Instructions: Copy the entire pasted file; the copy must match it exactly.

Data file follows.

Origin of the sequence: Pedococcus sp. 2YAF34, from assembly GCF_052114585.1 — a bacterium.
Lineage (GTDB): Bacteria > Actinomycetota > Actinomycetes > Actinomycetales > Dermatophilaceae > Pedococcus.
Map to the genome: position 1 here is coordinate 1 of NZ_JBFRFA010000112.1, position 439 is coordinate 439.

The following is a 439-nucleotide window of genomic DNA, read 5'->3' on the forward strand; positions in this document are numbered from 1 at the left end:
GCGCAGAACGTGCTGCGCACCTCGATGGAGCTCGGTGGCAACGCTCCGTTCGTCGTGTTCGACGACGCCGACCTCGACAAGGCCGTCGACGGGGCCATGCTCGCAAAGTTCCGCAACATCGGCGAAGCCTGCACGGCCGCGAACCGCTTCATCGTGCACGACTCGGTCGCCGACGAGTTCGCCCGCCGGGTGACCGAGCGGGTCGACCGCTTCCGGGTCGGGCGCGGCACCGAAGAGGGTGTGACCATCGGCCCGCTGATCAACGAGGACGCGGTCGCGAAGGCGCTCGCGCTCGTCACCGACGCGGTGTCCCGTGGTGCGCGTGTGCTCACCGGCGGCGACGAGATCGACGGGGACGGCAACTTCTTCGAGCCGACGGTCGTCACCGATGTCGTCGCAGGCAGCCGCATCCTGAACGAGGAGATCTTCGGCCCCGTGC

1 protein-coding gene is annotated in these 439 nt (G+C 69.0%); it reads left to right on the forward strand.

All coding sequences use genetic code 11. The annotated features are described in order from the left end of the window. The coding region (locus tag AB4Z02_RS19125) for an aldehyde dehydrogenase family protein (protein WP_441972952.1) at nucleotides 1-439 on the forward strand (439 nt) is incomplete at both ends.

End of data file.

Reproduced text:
Origin of the sequence: Pedococcus sp. 2YAF34, from assembly GCF_052114585.1 — a bacterium.
Lineage (GTDB): Bacteria > Actinomycetota > Actinomycetes > Actinomycetales > Dermatophilaceae > Pedococcus.
Map to the genome: position 1 here is coordinate 1 of NZ_JBFRFA010000112.1, position 439 is coordinate 439.

The following is a 439-nucleotide window of genomic DNA, read 5'->3' on the forward strand; positions in this document are numbered from 1 at the left end:
GCGCAGAACGTGCTGCGCACCTCGATGGAGCTCGGTGGCAACGCTCCGTTCGTCGTGTTCGACGACGCCGACCTCGACAAGGCCGTCGACGGGGCCATGCTCGCAAAGTTCCGCAACATCGGCGAAGCCTGCACGGCCGCGAACCGCTTCATCGTGCACGACTCGGTCGCCGACGAGTTCGCCCGCCGGGTGACCGAGCGGGTCGACCGCTTCCGGGTCGGGCGCGGCACCGAAGAGGGTGTGACCATCGGCCCGCTGATCAACGAGGACGCGGTCGCGAAGGCGCTCGCGCTCGTCACCGACGCGGTGTCCCGTGGTGCGCGTGTGCTCACCGGCGGCGACGAGATCGACGGGGACGGCAACTTCTTCGAGCCGACGGTCGTCACCGATGTCGTCGCAGGCAGCCGCATCCTGAACGAGGAGATCTTCGGCCCCGTGC

1 protein-coding gene is annotated in these 439 nt (G+C 69.0%); it reads left to right on the forward strand.

All coding sequences use genetic code 11. The annotated features are described in order from the left end of the window. The coding region (locus tag AB4Z02_RS19125) for an aldehyde dehydrogenase family protein (protein WP_441972952.1) at nucleotides 1-439 on the forward strand (439 nt) is incomplete at both ends.